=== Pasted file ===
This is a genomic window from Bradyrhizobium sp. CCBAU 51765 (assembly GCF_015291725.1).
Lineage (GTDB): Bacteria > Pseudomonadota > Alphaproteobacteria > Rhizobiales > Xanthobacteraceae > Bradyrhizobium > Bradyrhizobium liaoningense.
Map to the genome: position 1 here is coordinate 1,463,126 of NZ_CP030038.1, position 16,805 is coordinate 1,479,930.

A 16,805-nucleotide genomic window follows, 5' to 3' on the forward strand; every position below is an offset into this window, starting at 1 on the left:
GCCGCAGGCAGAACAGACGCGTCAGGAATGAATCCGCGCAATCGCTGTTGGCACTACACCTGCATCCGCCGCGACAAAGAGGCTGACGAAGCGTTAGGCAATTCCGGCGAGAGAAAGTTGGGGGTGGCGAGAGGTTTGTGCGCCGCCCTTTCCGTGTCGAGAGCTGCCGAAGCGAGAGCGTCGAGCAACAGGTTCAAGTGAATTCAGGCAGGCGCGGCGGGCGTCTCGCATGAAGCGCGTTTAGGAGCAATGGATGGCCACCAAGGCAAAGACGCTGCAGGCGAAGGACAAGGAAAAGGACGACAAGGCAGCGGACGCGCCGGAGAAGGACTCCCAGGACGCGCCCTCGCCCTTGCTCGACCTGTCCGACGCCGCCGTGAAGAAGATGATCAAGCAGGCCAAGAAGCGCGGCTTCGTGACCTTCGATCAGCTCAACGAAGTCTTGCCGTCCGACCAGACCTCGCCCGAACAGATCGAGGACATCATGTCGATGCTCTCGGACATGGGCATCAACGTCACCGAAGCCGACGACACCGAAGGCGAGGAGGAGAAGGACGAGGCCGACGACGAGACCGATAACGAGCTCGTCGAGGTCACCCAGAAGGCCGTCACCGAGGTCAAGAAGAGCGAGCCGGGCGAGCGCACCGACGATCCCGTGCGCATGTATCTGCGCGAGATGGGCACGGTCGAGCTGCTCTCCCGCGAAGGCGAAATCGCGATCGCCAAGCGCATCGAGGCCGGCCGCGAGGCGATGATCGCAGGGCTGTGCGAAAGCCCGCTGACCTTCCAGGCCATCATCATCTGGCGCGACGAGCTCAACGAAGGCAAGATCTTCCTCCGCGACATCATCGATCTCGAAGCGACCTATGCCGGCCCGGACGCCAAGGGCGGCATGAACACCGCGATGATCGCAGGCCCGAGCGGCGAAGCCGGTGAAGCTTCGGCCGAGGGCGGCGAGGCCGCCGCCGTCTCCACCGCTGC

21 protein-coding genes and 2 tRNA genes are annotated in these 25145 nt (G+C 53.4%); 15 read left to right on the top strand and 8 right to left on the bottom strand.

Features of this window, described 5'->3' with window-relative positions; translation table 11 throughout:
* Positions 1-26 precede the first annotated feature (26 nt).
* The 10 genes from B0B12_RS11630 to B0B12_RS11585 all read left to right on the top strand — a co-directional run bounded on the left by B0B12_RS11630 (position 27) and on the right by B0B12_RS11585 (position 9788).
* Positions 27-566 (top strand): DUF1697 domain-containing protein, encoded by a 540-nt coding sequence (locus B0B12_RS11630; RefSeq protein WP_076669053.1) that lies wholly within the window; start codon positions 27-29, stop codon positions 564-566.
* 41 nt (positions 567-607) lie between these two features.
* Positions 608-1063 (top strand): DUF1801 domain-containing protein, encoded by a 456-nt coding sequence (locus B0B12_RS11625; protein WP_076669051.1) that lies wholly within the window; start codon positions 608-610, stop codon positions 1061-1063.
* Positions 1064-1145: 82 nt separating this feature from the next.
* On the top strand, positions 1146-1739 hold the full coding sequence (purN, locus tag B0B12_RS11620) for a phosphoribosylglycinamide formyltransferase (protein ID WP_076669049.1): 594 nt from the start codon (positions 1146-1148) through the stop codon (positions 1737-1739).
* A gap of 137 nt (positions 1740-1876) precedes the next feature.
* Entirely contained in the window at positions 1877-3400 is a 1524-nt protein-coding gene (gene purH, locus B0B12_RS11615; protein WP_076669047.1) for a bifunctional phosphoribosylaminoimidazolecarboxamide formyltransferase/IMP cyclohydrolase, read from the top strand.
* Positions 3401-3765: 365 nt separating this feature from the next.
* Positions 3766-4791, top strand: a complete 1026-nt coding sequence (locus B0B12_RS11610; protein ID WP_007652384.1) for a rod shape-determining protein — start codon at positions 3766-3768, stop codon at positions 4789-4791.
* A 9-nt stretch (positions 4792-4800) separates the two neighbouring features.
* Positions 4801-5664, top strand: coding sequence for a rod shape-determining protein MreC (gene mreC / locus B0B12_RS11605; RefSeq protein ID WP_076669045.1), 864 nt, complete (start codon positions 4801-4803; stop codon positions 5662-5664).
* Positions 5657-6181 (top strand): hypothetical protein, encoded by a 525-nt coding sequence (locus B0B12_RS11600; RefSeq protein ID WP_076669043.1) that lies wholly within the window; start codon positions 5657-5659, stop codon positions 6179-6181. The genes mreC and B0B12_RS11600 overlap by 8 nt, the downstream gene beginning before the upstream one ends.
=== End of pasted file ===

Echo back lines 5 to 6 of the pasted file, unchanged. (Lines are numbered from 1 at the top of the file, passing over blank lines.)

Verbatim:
GCCGCAGGCAGAACAGACGCGTCAGGAATGAATCCGCGCAATCGCTGTTGGCACTACACCTGCATCCGCCGCGACAAAGAGGCTGACGAAGCGTTAGGCAATTCCGGCGAGAGAAAGTTGGGGGTGGCGAGAGGTTTGTGCGCCGCCCTTTCCGTGTCGAGAGCTGCCGAAGCGAGAGCGTCGAGCAACAGGTTCAAGTGAATTCAGGCAGGCGCGGCGGGCGTCTCGCATGAAGCGCGTTTAGGAGCAATGGATGGCCACCAAGGCAAAGACGCTGCAGGCGAAGGACAAGGAAAAGGACGACAAGGCAGCGGACGCGCCGGAGAAGGACTCCCAGGACGCGCCCTCGCCCTTGCTCGACCTGTCCGACGCCGCCGTGAAGAAGATGATCAAGCAGGCCAAGAAGCGCGGCTTCGTGACCTTCGATCAGCTCAACGAAGTCTTGCCGTCCGACCAGACCTCGCCCGAACAGATCGAGGACATCATGTCGATGCTCTCGGACATGGGCATCAACGTCACCGAAGCCGACGACACCGAAGGCGAGGAGGAGAAGGACGAGGCCGACGACGAGACCGATAACGAGCTCGTCGAGGTCACCCAGAAGGCCGTCACCGAGGTCAAGAAGAGCGAGCCGGGCGAGCGCACCGACGATCCCGTGCGCATGTATCTGCGCGAGATGGGCACGGTCGAGCTGCTCTCCCGCGAAGGCGAAATCGCGATCGCCAAGCGCATCGAGGCCGGCCGCGAGGCGATGATCGCAGGGCTGTGCGAAAGCCCGCTGACCTTCCAGGCCATCATCATCTGGCGCGACGAGCTCAACGAAGGCAAGATCTTCCTCCGCGACATCATCGATCTCGAAGCGACCTATGCCGGCCCGGACGCCAAGGGCGGCATGAACACCGCGATGATCGCAGGCCCGAGCGGCGAAGCCGGTGAAGCTTCGGCCGAGGGCGGCGAGGCCGCCGCCGTCTCCACCGCTGC

21 protein-coding genes and 2 tRNA genes are annotated in these 25145 nt (G+C 53.4%); 15 read left to right on the top strand and 8 right to left on the bottom strand.